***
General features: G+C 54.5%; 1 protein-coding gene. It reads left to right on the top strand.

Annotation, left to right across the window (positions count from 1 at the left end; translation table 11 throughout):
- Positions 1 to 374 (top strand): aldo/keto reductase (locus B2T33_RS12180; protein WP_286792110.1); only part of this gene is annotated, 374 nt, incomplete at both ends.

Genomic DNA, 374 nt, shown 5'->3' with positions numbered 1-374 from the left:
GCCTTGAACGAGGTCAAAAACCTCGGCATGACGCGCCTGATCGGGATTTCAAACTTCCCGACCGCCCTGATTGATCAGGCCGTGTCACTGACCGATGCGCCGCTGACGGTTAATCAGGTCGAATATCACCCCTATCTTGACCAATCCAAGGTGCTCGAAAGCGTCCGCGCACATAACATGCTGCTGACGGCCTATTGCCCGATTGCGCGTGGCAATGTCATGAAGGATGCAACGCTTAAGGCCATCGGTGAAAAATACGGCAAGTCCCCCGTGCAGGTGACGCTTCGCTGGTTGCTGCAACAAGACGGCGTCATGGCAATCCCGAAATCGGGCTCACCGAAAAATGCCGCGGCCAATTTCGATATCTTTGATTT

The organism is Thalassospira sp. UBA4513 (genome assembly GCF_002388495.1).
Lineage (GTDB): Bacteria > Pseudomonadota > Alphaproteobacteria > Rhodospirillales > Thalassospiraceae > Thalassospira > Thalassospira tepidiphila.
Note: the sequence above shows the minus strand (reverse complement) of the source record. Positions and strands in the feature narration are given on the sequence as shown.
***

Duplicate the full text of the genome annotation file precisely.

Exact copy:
General features: G+C 54.5%; 1 protein-coding gene. It reads left to right on the top strand.

Annotation, left to right across the window (positions count from 1 at the left end; translation table 11 throughout):
- Positions 1 to 374 (top strand): aldo/keto reductase (locus B2T33_RS12180; protein WP_286792110.1); only part of this gene is annotated, 374 nt, incomplete at both ends.

Genomic DNA, 374 nt, shown 5'->3' with positions numbered 1-374 from the left:
GCCTTGAACGAGGTCAAAAACCTCGGCATGACGCGCCTGATCGGGATTTCAAACTTCCCGACCGCCCTGATTGATCAGGCCGTGTCACTGACCGATGCGCCGCTGACGGTTAATCAGGTCGAATATCACCCCTATCTTGACCAATCCAAGGTGCTCGAAAGCGTCCGCGCACATAACATGCTGCTGACGGCCTATTGCCCGATTGCGCGTGGCAATGTCATGAAGGATGCAACGCTTAAGGCCATCGGTGAAAAATACGGCAAGTCCCCCGTGCAGGTGACGCTTCGCTGGTTGCTGCAACAAGACGGCGTCATGGCAATCCCGAAATCGGGCTCACCGAAAAATGCCGCGGCCAATTTCGATATCTTTGATTT

The organism is Thalassospira sp. UBA4513 (genome assembly GCF_002388495.1).
Lineage (GTDB): Bacteria > Pseudomonadota > Alphaproteobacteria > Rhodospirillales > Thalassospiraceae > Thalassospira > Thalassospira tepidiphila.
Note: the sequence above shows the minus strand (reverse complement) of the source record. Positions and strands in the feature narration are given on the sequence as shown.